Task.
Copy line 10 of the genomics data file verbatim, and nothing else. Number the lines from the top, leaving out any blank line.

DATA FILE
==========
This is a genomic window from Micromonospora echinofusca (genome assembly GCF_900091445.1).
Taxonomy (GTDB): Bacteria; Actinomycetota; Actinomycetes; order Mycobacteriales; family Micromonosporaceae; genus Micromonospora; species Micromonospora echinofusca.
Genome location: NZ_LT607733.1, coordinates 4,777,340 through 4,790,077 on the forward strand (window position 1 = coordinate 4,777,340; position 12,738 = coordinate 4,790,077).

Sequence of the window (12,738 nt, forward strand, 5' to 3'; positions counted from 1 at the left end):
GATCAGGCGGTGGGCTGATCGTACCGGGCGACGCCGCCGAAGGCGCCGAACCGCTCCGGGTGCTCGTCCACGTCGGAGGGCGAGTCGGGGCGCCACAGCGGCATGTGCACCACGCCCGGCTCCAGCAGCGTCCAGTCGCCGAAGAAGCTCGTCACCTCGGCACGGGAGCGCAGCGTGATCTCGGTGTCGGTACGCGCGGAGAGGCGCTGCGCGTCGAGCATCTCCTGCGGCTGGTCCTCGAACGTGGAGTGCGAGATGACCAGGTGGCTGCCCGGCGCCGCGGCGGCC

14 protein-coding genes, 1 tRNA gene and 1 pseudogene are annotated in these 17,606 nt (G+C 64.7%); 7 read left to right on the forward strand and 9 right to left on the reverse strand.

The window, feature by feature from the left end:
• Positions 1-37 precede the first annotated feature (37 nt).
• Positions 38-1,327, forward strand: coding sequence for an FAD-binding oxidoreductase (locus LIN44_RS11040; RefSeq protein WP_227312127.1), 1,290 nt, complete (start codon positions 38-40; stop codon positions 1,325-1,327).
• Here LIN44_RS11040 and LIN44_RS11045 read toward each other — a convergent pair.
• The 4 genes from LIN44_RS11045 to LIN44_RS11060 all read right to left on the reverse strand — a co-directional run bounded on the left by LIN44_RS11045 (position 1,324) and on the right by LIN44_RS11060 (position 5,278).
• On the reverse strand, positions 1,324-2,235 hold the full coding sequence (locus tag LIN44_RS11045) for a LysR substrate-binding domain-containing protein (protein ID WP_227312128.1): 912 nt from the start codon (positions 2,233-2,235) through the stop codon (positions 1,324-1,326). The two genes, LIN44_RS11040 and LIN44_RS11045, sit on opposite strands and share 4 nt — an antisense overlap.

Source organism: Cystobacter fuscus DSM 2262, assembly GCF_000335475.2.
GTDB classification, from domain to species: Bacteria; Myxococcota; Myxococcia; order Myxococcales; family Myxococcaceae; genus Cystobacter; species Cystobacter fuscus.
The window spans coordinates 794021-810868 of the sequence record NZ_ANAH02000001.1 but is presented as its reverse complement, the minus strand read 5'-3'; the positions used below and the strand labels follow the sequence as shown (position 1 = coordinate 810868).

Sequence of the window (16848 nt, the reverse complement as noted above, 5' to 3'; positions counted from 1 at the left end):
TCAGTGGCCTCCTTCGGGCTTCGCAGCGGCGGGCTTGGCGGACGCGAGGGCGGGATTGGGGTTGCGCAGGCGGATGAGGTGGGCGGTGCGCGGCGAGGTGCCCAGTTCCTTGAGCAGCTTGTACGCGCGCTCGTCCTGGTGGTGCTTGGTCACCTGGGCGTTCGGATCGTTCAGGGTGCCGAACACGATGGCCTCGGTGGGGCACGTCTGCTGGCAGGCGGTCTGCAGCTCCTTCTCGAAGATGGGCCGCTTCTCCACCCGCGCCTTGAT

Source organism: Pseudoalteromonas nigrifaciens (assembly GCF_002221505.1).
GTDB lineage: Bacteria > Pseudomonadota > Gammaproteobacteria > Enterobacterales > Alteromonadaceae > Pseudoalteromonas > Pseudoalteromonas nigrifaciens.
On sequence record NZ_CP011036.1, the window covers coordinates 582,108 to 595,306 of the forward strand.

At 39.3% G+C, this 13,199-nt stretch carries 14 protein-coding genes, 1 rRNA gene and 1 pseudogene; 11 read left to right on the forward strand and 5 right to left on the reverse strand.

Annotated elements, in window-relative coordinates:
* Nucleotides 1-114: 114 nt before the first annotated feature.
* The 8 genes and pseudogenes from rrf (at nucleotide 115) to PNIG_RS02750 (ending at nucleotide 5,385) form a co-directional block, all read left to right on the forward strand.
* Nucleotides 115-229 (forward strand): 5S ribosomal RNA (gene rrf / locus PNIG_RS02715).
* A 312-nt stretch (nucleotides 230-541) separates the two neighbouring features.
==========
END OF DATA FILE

• Here LIN44_RS11040 and LIN44_RS11045 read toward each other — a convergent pair.